Another aspect in making good and lasting friendships is loyalty. Loyalty means putting into practice listening, character, and the ability to keep a confidence. Confidence is not just for professionals such as doctors, lawyers, or pastors; I believe it is for everyone. Counselors and pastors must keep it even more rigidly, but the average Christian must keep his/her relationships important. You show your loyalty by not gossiping. This earns respect and trust from others so they will share, and feel comfortable in doing so because they know they can trust you. Even though we discussed the importance of a growing and evolving relationship, your loyalty and consistency must remain as part of the root. This creates the stability and longevity factors of your relationships, especially in a marriage! Others admire your commitment to stay with it for the long run. That is something that can be held on to. If you are the one who gives up too easily, then that trust cannot be built. However, loyalty is not always 100 per cent. You cannot expect the other person to be 100 per cent loyal to you because, as a fallen creature, you will fail; others will disappoint you and you will disappoint them. We will all make mistakes; we are not perfect. This is where forgiveness comes into play. When you go through these tough times, reach out and experience forgiveness; your relationship will actually become stronger! And, like I said, the only way this will happen is for you to remove your pride.

 

Listening

 

We know that we live in him and he in us, because he has given us of his Spirit. And we have seen and testify that the Father has sent his Son to be the Savior of the world. If anyone acknowledges that Jesus is the Son of God, God lives in him and he in God. And so we know and rely on the love God has for us. 1 John 4:13-16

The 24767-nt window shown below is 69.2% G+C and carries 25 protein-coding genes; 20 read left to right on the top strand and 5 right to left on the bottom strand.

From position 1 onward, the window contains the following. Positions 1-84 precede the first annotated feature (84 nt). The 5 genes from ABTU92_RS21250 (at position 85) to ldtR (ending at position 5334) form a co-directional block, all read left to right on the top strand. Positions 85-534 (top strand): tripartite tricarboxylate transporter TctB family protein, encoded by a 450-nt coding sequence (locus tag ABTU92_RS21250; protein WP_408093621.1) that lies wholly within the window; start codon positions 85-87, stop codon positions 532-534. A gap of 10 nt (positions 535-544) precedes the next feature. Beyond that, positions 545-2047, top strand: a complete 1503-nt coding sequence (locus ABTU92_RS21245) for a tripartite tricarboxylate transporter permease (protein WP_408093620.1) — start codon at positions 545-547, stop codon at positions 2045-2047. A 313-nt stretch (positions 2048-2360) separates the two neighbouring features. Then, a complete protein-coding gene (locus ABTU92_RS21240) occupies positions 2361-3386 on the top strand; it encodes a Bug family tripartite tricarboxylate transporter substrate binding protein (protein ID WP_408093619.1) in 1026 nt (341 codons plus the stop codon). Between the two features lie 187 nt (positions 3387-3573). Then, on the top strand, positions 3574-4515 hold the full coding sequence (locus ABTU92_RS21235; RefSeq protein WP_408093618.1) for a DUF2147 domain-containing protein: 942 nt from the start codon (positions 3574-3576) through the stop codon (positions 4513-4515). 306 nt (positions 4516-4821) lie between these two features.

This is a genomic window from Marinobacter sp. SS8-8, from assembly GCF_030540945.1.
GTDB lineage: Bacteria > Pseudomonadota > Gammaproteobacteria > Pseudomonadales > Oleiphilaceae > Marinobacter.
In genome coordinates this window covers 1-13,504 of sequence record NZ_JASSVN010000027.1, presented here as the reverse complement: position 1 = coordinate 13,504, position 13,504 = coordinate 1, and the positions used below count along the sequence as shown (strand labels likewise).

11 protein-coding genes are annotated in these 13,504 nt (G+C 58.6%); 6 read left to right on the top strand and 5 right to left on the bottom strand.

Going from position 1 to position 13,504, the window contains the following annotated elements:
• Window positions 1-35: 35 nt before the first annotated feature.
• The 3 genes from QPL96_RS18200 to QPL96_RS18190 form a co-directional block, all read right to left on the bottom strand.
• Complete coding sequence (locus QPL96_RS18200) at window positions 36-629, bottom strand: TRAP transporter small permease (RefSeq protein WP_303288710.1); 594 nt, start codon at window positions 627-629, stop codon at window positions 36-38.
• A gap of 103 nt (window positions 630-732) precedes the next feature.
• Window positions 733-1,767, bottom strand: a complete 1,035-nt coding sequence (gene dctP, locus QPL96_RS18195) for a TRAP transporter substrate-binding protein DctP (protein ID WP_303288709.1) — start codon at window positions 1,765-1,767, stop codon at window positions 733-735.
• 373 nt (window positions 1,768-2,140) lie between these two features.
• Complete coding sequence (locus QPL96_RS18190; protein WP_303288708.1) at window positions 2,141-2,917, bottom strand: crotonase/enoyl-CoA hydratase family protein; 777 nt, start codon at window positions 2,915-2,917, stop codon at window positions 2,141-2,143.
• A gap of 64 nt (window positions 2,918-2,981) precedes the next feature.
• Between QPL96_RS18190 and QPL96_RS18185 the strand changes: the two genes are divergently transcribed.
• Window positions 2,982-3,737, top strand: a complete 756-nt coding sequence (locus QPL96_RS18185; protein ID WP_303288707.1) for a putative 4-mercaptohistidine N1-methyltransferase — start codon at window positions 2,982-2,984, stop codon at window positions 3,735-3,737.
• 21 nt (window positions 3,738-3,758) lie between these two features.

What else can I do to make friends? Listen! Someone told me a few years ago why he does not listen. He said, "I do not have the spiritual gift of listening, so I do not have to listen." I wish I had been able to respond to him, but I just stood there with my mouth open, dumbfounded. Listening is not a spiritual gift that some people have and some people do not have. Listening is something we all can do and are called to do, even if we are deaf. Listening is a natural ability and a skill that can be improved on; all it takes is the will to turn it on and let it work. We can also learn techniques to improve our abilities. To be an effectual friend, you must know how to listen.
 
I like to joke with my wife Mary. When she tells me that I'm not listening, I respond by saying, "I'm listening; I just don't remember what you said!" From birth to death, we have the need for someone to listen to us. One of the main problems facing youth today is that no one cares for or listens to them; that is a major reason why events like school shootings (such as the one at Columbine) happen. It can be a casual conversation or a deep therapy session; if you feel that the other person is not listening, then you feel they do not care. Being listened to is a lot like being loved; so, we must take this matter seriously and grow in this skill. And, as I have learned, listening is not just hearing, it is actively participating in the conversation with your full attention?putting your response on hold.
 
I can do several things at once, naturally. I can watch TV, read a newspaper, and carry on a conversation simultaneously. My grandfather had a leg up on me; he could do all this and listen to the radio, too. Then, he could recite everything that was going on?and he did not even finish the ninth grade! That is too much for me. However, both of us learned that our spouses feel much better when those distractions are not present. They like to be the only recipient of our attention, even though both of us could repeat every word verbatim. The other person needs to feel your presence, see your eyes, and know you care. They have to be the most important thing/one in the room or in the world at that moment in time. This is what makes a magnificent counselor and one who is sought after in his job; it is also what causes a marriage to succeed.